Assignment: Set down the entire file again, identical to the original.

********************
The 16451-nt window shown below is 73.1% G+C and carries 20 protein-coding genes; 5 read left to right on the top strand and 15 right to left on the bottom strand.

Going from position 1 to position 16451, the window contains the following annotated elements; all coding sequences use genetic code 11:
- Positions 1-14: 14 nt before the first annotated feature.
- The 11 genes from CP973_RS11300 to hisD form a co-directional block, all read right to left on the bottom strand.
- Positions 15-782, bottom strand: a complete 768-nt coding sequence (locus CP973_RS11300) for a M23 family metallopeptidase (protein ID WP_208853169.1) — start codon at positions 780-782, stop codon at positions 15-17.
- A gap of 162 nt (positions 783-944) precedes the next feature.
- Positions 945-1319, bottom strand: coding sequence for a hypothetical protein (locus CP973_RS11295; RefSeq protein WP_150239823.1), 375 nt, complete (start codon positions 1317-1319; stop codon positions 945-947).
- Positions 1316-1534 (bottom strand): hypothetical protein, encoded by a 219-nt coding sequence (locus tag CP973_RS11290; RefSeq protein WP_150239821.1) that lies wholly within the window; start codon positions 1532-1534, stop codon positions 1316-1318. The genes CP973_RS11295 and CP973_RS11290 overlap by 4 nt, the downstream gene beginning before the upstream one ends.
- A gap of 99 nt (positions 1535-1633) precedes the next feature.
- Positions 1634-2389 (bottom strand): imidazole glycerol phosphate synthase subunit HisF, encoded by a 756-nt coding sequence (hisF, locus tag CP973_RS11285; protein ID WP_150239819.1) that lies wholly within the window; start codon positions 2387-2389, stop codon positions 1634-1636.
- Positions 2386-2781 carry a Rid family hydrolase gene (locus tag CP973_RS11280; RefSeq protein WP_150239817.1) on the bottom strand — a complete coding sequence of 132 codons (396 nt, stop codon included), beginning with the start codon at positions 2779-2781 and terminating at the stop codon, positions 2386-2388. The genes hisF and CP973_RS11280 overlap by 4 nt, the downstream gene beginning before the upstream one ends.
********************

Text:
The 16451-nt window shown below is 73.1% G+C and carries 20 protein-coding genes; 5 read left to right on the top strand and 15 right to left on the bottom strand.

Going from position 1 to position 16451, the window contains the following annotated elements; all coding sequences use genetic code 11:
- Positions 1-14: 14 nt before the first annotated feature.
- The 11 genes from CP973_RS11300 to hisD form a co-directional block, all read right to left on the bottom strand.
- Positions 15-782, bottom strand: a complete 768-nt coding sequence (locus CP973_RS11300) for a M23 family metallopeptidase (protein ID WP_208853169.1) — start codon at positions 780-782, stop codon at positions 15-17.
- A gap of 162 nt (positions 783-944) precedes the next feature.
- Positions 945-1319, bottom strand: coding sequence for a hypothetical protein (locus CP973_RS11295; RefSeq protein WP_150239823.1), 375 nt, complete (start codon positions 1317-1319; stop codon positions 945-947).
- Positions 1316-1534 (bottom strand): hypothetical protein, encoded by a 219-nt coding sequence (locus tag CP973_RS11290; RefSeq protein WP_150239821.1) that lies wholly within the window; start codon positions 1532-1534, stop codon positions 1316-1318. The genes CP973_RS11295 and CP973_RS11290 overlap by 4 nt, the downstream gene beginning before the upstream one ends.
- A gap of 99 nt (positions 1535-1633) precedes the next feature.
- Positions 1634-2389 (bottom strand): imidazole glycerol phosphate synthase subunit HisF, encoded by a 756-nt coding sequence (hisF, locus tag CP973_RS11285; protein ID WP_150239819.1) that lies wholly within the window; start codon positions 2387-2389, stop codon positions 1634-1636.
- Positions 2386-2781 carry a Rid family hydrolase gene (locus tag CP973_RS11280; RefSeq protein WP_150239817.1) on the bottom strand — a complete coding sequence of 132 codons (396 nt, stop codon included), beginning with the start codon at positions 2779-2781 and terminating at the stop codon, positions 2386-2388. The genes hisF and CP973_RS11280 overlap by 4 nt, the downstream gene beginning before the upstream one ends.